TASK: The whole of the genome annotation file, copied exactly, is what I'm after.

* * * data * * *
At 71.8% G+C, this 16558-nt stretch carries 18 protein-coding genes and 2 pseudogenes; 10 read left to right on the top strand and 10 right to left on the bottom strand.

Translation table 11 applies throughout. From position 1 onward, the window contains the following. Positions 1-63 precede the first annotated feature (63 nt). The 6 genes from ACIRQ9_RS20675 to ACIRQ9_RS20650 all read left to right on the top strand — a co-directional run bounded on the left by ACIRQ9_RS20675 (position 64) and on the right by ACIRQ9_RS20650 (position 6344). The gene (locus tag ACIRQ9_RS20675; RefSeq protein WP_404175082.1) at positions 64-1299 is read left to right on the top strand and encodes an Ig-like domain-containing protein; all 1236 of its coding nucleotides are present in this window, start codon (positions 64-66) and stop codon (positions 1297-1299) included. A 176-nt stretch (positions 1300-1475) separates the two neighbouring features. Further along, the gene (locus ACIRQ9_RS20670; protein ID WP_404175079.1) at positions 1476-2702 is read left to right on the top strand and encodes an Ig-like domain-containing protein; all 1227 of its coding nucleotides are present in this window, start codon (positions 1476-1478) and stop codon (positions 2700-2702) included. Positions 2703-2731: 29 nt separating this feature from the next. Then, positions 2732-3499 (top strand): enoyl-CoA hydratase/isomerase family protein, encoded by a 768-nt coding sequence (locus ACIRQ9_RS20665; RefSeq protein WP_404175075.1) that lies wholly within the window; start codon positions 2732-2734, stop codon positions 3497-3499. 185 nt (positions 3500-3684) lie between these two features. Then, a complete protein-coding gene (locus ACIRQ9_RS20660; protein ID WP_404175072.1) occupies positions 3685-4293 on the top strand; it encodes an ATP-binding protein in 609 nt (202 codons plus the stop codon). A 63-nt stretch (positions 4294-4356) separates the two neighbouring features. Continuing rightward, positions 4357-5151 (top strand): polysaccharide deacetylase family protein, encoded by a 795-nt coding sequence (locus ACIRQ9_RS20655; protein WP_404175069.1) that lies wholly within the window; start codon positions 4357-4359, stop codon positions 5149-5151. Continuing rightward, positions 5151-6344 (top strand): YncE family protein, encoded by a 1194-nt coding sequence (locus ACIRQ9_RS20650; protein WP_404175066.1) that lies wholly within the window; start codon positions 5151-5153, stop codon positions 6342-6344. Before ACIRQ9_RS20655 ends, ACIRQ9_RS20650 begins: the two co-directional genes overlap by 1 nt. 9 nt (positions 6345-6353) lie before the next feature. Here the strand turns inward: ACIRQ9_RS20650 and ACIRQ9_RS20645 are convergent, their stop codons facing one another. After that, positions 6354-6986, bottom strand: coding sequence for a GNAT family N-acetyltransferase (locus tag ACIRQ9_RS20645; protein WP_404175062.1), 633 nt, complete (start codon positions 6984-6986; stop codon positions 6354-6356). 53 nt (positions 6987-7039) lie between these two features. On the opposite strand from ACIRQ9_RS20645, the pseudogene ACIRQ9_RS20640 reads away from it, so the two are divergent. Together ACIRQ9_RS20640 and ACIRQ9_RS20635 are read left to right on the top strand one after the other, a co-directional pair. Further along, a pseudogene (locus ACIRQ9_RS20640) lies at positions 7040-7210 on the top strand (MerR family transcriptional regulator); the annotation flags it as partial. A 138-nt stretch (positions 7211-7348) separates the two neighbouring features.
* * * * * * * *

At 71.8% G+C, this 16558-nt stretch carries 18 protein-coding genes and 2 pseudogenes; 10 read left to right on the top strand and 10 right to left on the bottom strand.

Translation table 11 applies throughout. From position 1 onward, the window contains the following. Positions 1-63 precede the first annotated feature (63 nt). The 6 genes from ACIRQ9_RS20675 to ACIRQ9_RS20650 all read left to right on the top strand — a co-directional run bounded on the left by ACIRQ9_RS20675 (position 64) and on the right by ACIRQ9_RS20650 (position 6344). The gene (locus tag ACIRQ9_RS20675; RefSeq protein WP_404175082.1) at positions 64-1299 is read left to right on the top strand and encodes an Ig-like domain-containing protein; all 1236 of its coding nucleotides are present in this window, start codon (positions 64-66) and stop codon (positions 1297-1299) included. A 176-nt stretch (positions 1300-1475) separates the two neighbouring features. Further along, the gene (locus ACIRQ9_RS20670; protein ID WP_404175079.1) at positions 1476-2702 is read left to right on the top strand and encodes an Ig-like domain-containing protein; all 1227 of its coding nucleotides are present in this window, start codon (positions 1476-1478) and stop codon (positions 2700-2702) included. Positions 2703-2731: 29 nt separating this feature from the next. Then, positions 2732-3499 (top strand): enoyl-CoA hydratase/isomerase family protein, encoded by a 768-nt coding sequence (locus ACIRQ9_RS20665; RefSeq protein WP_404175075.1) that lies wholly within the window; start codon positions 2732-2734, stop codon positions 3497-3499. 185 nt (positions 3500-3684) lie between these two features. Then, a complete protein-coding gene (locus ACIRQ9_RS20660; protein ID WP_404175072.1) occupies positions 3685-4293 on the top strand; it encodes an ATP-binding protein in 609 nt (202 codons plus the stop codon). A 63-nt stretch (positions 4294-4356) separates the two neighbouring features. Continuing rightward, positions 4357-5151 (top strand): polysaccharide deacetylase family protein, encoded by a 795-nt coding sequence (locus ACIRQ9_RS20655; protein WP_404175069.1) that lies wholly within the window; start codon positions 4357-4359, stop codon positions 5149-5151. Continuing rightward, positions 5151-6344 (top strand): YncE family protein, encoded by a 1194-nt coding sequence (locus ACIRQ9_RS20650; protein WP_404175066.1) that lies wholly within the window; start codon positions 5151-5153, stop codon positions 6342-6344. Before ACIRQ9_RS20655 ends, ACIRQ9_RS20650 begins: the two co-directional genes overlap by 1 nt. 9 nt (positions 6345-6353) lie before the next feature. Here the strand turns inward: ACIRQ9_RS20650 and ACIRQ9_RS20645 are convergent, their stop codons facing one another. After that, positions 6354-6986, bottom strand: coding sequence for a GNAT family N-acetyltransferase (locus tag ACIRQ9_RS20645; protein WP_404175062.1), 633 nt, complete (start codon positions 6984-6986; stop codon positions 6354-6356). 53 nt (positions 6987-7039) lie between these two features. On the opposite strand from ACIRQ9_RS20645, the pseudogene ACIRQ9_RS20640 reads away from it, so the two are divergent. Together ACIRQ9_RS20640 and ACIRQ9_RS20635 are read left to right on the top strand one after the other, a co-directional pair. Further along, a pseudogene (locus ACIRQ9_RS20640) lies at positions 7040-7210 on the top strand (MerR family transcriptional regulator); the annotation flags it as partial. A 138-nt stretch (positions 7211-7348) separates the two neighbouring features.